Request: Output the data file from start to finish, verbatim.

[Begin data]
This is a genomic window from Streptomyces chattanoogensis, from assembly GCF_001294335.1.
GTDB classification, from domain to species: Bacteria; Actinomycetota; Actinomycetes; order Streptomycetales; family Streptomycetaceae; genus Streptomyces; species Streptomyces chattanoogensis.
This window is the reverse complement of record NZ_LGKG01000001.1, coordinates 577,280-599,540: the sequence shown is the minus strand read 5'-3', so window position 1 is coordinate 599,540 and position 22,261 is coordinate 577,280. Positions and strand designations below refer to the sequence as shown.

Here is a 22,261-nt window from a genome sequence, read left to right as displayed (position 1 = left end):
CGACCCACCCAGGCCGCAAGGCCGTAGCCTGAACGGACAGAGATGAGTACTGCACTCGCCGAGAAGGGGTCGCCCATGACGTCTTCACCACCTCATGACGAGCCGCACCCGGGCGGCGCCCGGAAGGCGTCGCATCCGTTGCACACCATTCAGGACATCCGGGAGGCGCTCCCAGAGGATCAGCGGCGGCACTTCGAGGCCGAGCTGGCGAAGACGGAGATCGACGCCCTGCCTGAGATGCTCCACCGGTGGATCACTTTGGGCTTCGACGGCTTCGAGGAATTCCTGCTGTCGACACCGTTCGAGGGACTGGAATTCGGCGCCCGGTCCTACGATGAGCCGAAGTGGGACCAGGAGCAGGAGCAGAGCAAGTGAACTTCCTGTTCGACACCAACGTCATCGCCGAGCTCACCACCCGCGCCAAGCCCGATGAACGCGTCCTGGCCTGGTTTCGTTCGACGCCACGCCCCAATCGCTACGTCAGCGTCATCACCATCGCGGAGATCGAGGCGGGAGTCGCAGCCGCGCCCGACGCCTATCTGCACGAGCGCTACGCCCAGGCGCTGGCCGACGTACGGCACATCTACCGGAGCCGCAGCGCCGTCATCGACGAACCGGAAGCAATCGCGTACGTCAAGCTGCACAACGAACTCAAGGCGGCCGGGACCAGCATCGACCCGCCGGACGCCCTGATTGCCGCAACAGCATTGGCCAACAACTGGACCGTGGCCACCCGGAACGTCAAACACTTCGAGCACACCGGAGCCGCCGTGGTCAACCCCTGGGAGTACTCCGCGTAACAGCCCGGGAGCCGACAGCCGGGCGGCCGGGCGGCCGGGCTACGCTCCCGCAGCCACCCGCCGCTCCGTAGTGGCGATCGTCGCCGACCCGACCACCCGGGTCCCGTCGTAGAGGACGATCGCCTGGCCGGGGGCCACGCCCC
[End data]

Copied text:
This is a genomic window from Streptomyces chattanoogensis, from assembly GCF_001294335.1.
GTDB classification, from domain to species: Bacteria; Actinomycetota; Actinomycetes; order Streptomycetales; family Streptomycetaceae; genus Streptomyces; species Streptomyces chattanoogensis.
This window is the reverse complement of record NZ_LGKG01000001.1, coordinates 577,280-599,540: the sequence shown is the minus strand read 5'-3', so window position 1 is coordinate 599,540 and position 22,261 is coordinate 577,280. Positions and strand designations below refer to the sequence as shown.

Here is a 22,261-nt window from a genome sequence, read left to right as displayed (position 1 = left end):
CGACCCACCCAGGCCGCAAGGCCGTAGCCTGAACGGACAGAGATGAGTACTGCACTCGCCGAGAAGGGGTCGCCCATGACGTCTTCACCACCTCATGACGAGCCGCACCCGGGCGGCGCCCGGAAGGCGTCGCATCCGTTGCACACCATTCAGGACATCCGGGAGGCGCTCCCAGAGGATCAGCGGCGGCACTTCGAGGCCGAGCTGGCGAAGACGGAGATCGACGCCCTGCCTGAGATGCTCCACCGGTGGATCACTTTGGGCTTCGACGGCTTCGAGGAATTCCTGCTGTCGACACCGTTCGAGGGACTGGAATTCGGCGCCCGGTCCTACGATGAGCCGAAGTGGGACCAGGAGCAGGAGCAGAGCAAGTGAACTTCCTGTTCGACACCAACGTCATCGCCGAGCTCACCACCCGCGCCAAGCCCGATGAACGCGTCCTGGCCTGGTTTCGTTCGACGCCACGCCCCAATCGCTACGTCAGCGTCATCACCATCGCGGAGATCGAGGCGGGAGTCGCAGCCGCGCCCGACGCCTATCTGCACGAGCGCTACGCCCAGGCGCTGGCCGACGTACGGCACATCTACCGGAGCCGCAGCGCCGTCATCGACGAACCGGAAGCAATCGCGTACGTCAAGCTGCACAACGAACTCAAGGCGGCCGGGACCAGCATCGACCCGCCGGACGCCCTGATTGCCGCAACAGCATTGGCCAACAACTGGACCGTGGCCACCCGGAACGTCAAACACTTCGAGCACACCGGAGCCGCCGTGGTCAACCCCTGGGAGTACTCCGCGTAACAGCCCGGGAGCCGACAGCCGGGCGGCCGGGCGGCCGGGCTACGCTCCCGCAGCCACCCGCCGCTCCGTAGTGGCGATCGTCGCCGACCCGACCACCCGGGTCCCGTCGTAGAGGACGATCGCCTGGCCGGGGGCCACGCCCC